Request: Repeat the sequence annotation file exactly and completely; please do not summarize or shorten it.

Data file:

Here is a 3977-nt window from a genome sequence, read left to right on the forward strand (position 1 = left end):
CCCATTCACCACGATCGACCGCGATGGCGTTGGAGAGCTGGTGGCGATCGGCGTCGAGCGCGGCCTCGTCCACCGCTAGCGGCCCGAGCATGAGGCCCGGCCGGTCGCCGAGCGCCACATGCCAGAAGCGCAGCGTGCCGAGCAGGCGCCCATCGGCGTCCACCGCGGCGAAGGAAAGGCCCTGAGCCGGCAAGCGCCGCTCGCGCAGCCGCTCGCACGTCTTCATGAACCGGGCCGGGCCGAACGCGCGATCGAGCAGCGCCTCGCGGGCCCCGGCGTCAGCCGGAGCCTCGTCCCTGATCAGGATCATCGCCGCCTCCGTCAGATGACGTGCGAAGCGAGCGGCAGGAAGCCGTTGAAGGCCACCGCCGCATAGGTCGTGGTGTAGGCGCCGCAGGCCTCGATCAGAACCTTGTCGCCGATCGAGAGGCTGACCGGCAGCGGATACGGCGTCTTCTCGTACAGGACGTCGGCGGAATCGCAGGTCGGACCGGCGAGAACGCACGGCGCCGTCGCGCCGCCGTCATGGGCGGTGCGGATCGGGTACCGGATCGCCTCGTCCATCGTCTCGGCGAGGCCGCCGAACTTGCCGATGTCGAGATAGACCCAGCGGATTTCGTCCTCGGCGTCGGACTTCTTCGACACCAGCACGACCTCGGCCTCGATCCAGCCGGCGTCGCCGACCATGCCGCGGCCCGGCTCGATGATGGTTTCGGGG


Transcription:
Here is a 3977-nt window from a genome sequence, read left to right on the forward strand (position 1 = left end):
CCCATTCACCACGATCGACCGCGATGGCGTTGGAGAGCTGGTGGCGATCGGCGTCGAGCGCGGCCTCGTCCACCGCTAGCGGCCCGAGCATGAGGCCCGGCCGGTCGCCGAGCGCCACATGCCAGAAGCGCAGCGTGCCGAGCAGGCGCCCATCGGCGTCCACCGCGGCGAAGGAAAGGCCCTGAGCCGGCAAGCGCCGCTCGCGCAGCCGCTCGCACGTCTTCATGAACCGGGCCGGGCCGAACGCGCGATCGAGCAGCGCCTCGCGGGCCCCGGCGTCAGCCGGAGCCTCGTCCCTGATCAGGATCATCGCCGCCTCCGTCAGATGACGTGCGAAGCGAGCGGCAGGAAGCCGTTGAAGGCCACCGCCGCATAGGTCGTGGTGTAGGCGCCGCAGGCCTCGATCAGAACCTTGTCGCCGATCGAGAGGCTGACCGGCAGCGGATACGGCGTCTTCTCGTACAGGACGTCGGCGGAATCGCAGGTCGGACCGGCGAGAACGCACGGCGCCGTCGCGCCGCCGTCATGGGCGGTGCGGATCGGGTACCGGATCGCCTCGTCCATCGTCTCGGCGAGGCCGCCGAACTTGCCGATGTCGAGATAGACCCAGCGGATTTCGTCCTCGGCGTCGGACTTCTTCGACACCAGCACGACCTCGGCCTCGATCCAGCCGGCGTCGCCGACCATGCCGCGGCCCGGCTCGATGATGGTTTCGGGG